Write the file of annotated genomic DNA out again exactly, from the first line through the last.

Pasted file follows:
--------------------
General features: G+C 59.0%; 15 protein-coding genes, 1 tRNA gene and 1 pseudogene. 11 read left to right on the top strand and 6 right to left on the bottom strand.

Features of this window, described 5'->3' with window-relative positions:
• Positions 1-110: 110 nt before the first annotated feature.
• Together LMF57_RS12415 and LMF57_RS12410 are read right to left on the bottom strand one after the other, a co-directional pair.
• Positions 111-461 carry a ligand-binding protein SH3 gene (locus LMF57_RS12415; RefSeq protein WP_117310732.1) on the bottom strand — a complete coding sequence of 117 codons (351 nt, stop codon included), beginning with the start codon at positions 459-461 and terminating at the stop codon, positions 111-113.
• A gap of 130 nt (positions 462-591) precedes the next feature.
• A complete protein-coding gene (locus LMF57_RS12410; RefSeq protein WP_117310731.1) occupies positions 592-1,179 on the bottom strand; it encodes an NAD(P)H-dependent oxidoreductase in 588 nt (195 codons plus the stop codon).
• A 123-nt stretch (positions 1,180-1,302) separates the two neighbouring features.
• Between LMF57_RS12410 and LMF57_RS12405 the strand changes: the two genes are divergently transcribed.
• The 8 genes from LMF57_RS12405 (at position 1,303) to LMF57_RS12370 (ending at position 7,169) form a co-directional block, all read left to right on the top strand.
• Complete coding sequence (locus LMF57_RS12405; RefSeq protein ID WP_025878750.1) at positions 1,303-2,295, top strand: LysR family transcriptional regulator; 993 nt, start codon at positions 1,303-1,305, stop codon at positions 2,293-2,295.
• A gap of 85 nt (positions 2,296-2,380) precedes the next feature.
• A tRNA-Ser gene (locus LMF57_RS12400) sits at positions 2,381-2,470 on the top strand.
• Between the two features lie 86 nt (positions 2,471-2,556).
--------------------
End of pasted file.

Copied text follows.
General features: G+C 59.0%; 15 protein-coding genes, 1 tRNA gene and 1 pseudogene. 11 read left to right on the top strand and 6 right to left on the bottom strand.

Features of this window, described 5'->3' with window-relative positions:
• Positions 1-110: 110 nt before the first annotated feature.
• Together LMF57_RS12415 and LMF57_RS12410 are read right to left on the bottom strand one after the other, a co-directional pair.
• Positions 111-461 carry a ligand-binding protein SH3 gene (locus LMF57_RS12415; RefSeq protein WP_117310732.1) on the bottom strand — a complete coding sequence of 117 codons (351 nt, stop codon included), beginning with the start codon at positions 459-461 and terminating at the stop codon, positions 111-113.
• A gap of 130 nt (positions 462-591) precedes the next feature.
• A complete protein-coding gene (locus LMF57_RS12410; RefSeq protein WP_117310731.1) occupies positions 592-1,179 on the bottom strand; it encodes an NAD(P)H-dependent oxidoreductase in 588 nt (195 codons plus the stop codon).
• A 123-nt stretch (positions 1,180-1,302) separates the two neighbouring features.
• Between LMF57_RS12410 and LMF57_RS12405 the strand changes: the two genes are divergently transcribed.
• The 8 genes from LMF57_RS12405 (at position 1,303) to LMF57_RS12370 (ending at position 7,169) form a co-directional block, all read left to right on the top strand.
• Complete coding sequence (locus LMF57_RS12405; RefSeq protein ID WP_025878750.1) at positions 1,303-2,295, top strand: LysR family transcriptional regulator; 993 nt, start codon at positions 1,303-1,305, stop codon at positions 2,293-2,295.
• A gap of 85 nt (positions 2,296-2,380) precedes the next feature.
• A tRNA-Ser gene (locus LMF57_RS12400) sits at positions 2,381-2,470 on the top strand.
• Between the two features lie 86 nt (positions 2,471-2,556).